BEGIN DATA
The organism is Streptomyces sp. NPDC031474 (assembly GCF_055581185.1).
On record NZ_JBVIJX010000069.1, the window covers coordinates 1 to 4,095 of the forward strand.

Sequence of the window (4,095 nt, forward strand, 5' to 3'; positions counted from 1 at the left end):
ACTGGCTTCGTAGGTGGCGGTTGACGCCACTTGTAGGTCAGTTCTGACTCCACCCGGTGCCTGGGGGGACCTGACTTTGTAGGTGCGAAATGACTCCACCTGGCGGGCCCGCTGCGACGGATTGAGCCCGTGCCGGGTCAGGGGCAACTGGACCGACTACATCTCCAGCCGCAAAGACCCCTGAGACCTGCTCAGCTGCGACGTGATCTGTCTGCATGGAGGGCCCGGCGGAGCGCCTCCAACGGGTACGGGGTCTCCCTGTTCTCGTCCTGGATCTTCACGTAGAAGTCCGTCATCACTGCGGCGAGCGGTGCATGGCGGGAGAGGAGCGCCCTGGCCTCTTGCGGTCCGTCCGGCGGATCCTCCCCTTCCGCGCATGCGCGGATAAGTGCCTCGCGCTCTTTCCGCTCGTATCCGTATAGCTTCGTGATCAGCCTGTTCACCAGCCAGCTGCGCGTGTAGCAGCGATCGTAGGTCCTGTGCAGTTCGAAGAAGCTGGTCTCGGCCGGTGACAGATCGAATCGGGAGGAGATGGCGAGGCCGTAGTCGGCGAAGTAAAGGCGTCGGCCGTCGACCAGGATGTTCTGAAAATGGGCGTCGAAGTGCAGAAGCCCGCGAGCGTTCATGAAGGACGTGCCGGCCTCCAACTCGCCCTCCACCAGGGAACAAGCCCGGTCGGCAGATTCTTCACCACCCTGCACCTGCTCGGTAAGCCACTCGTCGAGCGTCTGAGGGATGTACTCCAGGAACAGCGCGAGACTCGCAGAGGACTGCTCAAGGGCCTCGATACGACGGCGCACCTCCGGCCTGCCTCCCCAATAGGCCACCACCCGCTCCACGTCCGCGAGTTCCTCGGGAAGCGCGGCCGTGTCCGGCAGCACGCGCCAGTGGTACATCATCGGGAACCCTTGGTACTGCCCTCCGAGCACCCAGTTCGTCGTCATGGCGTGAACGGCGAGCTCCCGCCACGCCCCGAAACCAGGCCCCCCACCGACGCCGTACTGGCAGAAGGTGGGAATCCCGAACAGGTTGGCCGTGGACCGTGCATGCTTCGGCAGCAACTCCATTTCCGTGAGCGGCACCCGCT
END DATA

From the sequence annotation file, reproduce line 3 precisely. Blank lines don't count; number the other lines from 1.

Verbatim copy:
Sequence of the window (4,095 nt, forward strand, 5' to 3'; positions counted from 1 at the left end):